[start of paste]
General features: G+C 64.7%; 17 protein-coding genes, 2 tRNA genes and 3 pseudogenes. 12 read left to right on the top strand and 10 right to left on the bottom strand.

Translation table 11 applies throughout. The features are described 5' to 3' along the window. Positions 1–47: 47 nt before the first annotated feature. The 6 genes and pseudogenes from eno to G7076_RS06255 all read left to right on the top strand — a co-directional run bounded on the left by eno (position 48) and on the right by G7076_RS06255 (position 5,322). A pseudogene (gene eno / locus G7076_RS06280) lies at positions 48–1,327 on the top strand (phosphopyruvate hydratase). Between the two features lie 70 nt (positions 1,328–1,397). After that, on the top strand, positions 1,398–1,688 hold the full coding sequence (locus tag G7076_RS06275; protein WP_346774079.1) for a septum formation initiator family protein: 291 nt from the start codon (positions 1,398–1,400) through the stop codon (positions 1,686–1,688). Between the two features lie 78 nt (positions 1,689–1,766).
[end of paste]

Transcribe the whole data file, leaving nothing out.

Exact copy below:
General features: G+C 64.7%; 17 protein-coding genes, 2 tRNA genes and 3 pseudogenes. 12 read left to right on the top strand and 10 right to left on the bottom strand.

Translation table 11 applies throughout. The features are described 5' to 3' along the window. Positions 1–47: 47 nt before the first annotated feature. The 6 genes and pseudogenes from eno to G7076_RS06255 all read left to right on the top strand — a co-directional run bounded on the left by eno (position 48) and on the right by G7076_RS06255 (position 5,322). A pseudogene (gene eno / locus G7076_RS06280) lies at positions 48–1,327 on the top strand (phosphopyruvate hydratase). Between the two features lie 70 nt (positions 1,328–1,397). After that, on the top strand, positions 1,398–1,688 hold the full coding sequence (locus tag G7076_RS06275; protein WP_346774079.1) for a septum formation initiator family protein: 291 nt from the start codon (positions 1,398–1,400) through the stop codon (positions 1,686–1,688). Between the two features lie 78 nt (positions 1,689–1,766).